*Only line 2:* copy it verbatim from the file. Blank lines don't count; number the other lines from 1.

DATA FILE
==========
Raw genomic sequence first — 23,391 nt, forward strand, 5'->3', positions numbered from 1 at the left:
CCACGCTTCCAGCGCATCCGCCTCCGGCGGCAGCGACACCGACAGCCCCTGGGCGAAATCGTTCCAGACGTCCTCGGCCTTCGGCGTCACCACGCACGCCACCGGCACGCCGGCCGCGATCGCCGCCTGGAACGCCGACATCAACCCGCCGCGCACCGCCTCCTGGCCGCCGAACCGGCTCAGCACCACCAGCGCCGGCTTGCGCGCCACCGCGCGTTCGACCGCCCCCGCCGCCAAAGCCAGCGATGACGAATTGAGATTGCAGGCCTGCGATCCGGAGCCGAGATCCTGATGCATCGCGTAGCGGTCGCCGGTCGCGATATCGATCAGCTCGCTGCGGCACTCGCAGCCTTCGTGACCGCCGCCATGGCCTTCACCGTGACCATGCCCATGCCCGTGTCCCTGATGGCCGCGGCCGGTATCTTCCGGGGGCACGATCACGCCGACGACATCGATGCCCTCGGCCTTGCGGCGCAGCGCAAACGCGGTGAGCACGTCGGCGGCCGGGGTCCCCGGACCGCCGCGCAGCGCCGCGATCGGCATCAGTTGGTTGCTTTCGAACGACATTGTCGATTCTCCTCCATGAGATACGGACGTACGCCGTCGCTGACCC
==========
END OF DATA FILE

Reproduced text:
CCACGCTTCCAGCGCATCCGCCTCCGGCGGCAGCGACACCGACAGCCCCTGGGCGAAATCGTTCCAGACGTCCTCGGCCTTCGGCGTCACCACGCACGCCACCGGCACGCCGGCCGCGATCGCCGCCTGGAACGCCGACATCAACCCGCCGCGCACCGCCTCCTGGCCGCCGAACCGGCTCAGCACCACCAGCGCCGGCTTGCGCGCCACCGCGCGTTCGACCGCCCCCGCCGCCAAAGCCAGCGATGACGAATTGAGATTGCAGGCCTGCGATCCGGAGCCGAGATCCTGATGCATCGCGTAGCGGTCGCCGGTCGCGATATCGATCAGCTCGCTGCGGCACTCGCAGCCTTCGTGACCGCCGCCATGGCCTTCACCGTGACCATGCCCATGCCCGTGTCCCTGATGGCCGCGGCCGGTATCTTCCGGGGGCACGATCACGCCGACGACATCGATGCCCTCGGCCTTGCGGCGCAGCGCAAACGCGGTGAGCACGTCGGCGGCCGGGGTCCCCGGACCGCCGCGCAGCGCCGCGATCGGCATCAGTTGGTTGCTTTCGAACGACATTGTCGATTCTCCTCCATGAGATACGGACGTACGCCGTCGCTGACCC